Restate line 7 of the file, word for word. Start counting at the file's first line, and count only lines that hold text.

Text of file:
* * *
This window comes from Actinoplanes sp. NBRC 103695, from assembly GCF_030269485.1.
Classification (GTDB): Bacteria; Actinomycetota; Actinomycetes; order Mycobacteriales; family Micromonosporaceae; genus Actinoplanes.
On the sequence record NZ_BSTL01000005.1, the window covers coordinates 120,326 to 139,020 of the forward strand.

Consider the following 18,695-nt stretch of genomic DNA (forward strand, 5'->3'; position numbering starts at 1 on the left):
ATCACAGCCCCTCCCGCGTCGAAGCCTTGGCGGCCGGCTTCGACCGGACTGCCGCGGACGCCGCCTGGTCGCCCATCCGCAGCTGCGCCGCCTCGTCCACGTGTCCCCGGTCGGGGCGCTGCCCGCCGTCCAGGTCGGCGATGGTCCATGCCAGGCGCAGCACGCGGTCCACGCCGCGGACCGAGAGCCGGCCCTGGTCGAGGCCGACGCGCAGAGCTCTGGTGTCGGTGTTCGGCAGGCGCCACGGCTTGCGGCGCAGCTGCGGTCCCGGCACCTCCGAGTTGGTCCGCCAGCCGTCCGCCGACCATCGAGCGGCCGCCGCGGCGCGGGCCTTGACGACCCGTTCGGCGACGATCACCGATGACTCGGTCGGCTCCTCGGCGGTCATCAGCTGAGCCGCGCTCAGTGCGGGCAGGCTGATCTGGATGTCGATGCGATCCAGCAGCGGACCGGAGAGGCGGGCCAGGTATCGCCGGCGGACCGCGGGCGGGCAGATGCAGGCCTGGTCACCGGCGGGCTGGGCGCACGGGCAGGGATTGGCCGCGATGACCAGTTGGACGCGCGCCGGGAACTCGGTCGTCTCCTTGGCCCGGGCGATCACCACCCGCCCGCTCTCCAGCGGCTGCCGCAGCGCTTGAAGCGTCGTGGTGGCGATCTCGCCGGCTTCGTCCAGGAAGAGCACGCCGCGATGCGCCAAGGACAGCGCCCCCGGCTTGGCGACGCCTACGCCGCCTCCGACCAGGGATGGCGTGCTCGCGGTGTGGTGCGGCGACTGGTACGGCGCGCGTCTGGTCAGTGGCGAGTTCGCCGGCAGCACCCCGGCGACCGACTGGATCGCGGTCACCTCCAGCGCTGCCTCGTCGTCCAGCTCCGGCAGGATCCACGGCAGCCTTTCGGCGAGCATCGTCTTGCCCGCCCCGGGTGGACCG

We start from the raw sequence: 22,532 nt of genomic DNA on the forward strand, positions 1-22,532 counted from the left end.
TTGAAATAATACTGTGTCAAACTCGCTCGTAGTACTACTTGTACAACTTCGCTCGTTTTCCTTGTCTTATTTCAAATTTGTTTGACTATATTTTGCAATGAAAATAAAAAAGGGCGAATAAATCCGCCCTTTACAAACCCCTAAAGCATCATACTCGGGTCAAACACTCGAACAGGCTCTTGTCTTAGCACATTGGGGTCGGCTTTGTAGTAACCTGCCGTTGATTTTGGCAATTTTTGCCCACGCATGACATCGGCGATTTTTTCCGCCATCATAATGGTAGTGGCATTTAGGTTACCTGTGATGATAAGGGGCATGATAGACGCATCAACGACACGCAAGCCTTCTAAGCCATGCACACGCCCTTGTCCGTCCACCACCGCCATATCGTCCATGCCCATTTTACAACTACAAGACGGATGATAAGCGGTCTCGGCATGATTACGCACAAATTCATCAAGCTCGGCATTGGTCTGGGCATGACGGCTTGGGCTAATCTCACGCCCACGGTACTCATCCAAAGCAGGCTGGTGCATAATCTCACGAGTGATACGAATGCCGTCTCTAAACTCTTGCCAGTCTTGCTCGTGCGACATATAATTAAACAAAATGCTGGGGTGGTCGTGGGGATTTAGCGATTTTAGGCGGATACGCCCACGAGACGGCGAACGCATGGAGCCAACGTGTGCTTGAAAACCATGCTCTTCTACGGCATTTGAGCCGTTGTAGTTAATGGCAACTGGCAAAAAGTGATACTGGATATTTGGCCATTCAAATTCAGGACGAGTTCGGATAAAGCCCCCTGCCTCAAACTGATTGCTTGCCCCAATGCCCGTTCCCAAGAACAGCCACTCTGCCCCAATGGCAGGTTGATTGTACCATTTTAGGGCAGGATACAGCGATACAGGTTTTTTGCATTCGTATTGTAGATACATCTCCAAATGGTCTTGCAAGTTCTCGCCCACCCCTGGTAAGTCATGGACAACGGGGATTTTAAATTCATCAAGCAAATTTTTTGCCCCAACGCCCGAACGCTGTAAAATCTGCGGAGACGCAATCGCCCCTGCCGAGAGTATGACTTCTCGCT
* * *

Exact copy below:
TTGAAATAATACTGTGTCAAACTCGCTCGTAGTACTACTTGTACAACTTCGCTCGTTTTCCTTGTCTTATTTCAAATTTGTTTGACTATATTTTGCAATGAAAATAAAAAAGGGCGAATAAATCCGCCCTTTACAAACCCCTAAAGCATCATACTCGGGTCAAACACTCGAACAGGCTCTTGTCTTAGCACATTGGGGTCGGCTTTGTAGTAACCTGCCGTTGATTTTGGCAATTTTTGCCCACGCATGACATCGGCGATTTTTTCCGCCATCATAATGGTAGTGGCATTTAGGTTACCTGTGATGATAAGGGGCATGATAGACGCATCAACGACACGCAAGCCTTCTAAGCCATGCACACGCCCTTGTCCGTCCACCACCGCCATATCGTCCATGCCCATTTTACAACTACAAGACGGATGATAAGCGGTCTCGGCATGATTACGCACAAATTCATCAAGCTCGGCATTGGTCTGGGCATGACGGCTTGGGCTAATCTCACGCCCACGGTACTCATCCAAAGCAGGCTGGTGCATAATCTCACGAGTGATACGAATGCCGTCTCTAAACTCTTGCCAGTCTTGCTCGTGCGACATATAATTAAACAAAATGCTGGGGTGGTCGTGGGGATTTAGCGATTTTAGGCGGATACGCCCACGAGACGGCGAACGCATGGAGCCAACGTGTGCTTGAAAACCATGCTCTTCTACGGCATTTGAGCCGTTGTAGTTAATGGCAACTGGCAAAAAGTGATACTGGATATTTGGCCATTCAAATTCAGGACGAGTTCGGATAAAGCCCCCTGCCTCAAACTGATTGCTTGCCCCAATGCCCGTTCCCAAGAACAGCCACTCTGCCCCAATGGCAGGTTGATTGTACCATTTTAGGGCAGGATACAGCGATACAGGTTTTTTGCATTCGTATTGTAGATACATCTCCAAATGGTCTTGCAAGTTCTCGCCCACCCCTGGTAAGTCATGGACAACGGGGATTTTAAATTCATCAAGCAAATTTTTTGCCCCAACGCCCGAACGCTGTAAAATCTGCGGAGACGCAATCGCCCCTGCCGAGAGTATGACTTCTCGCT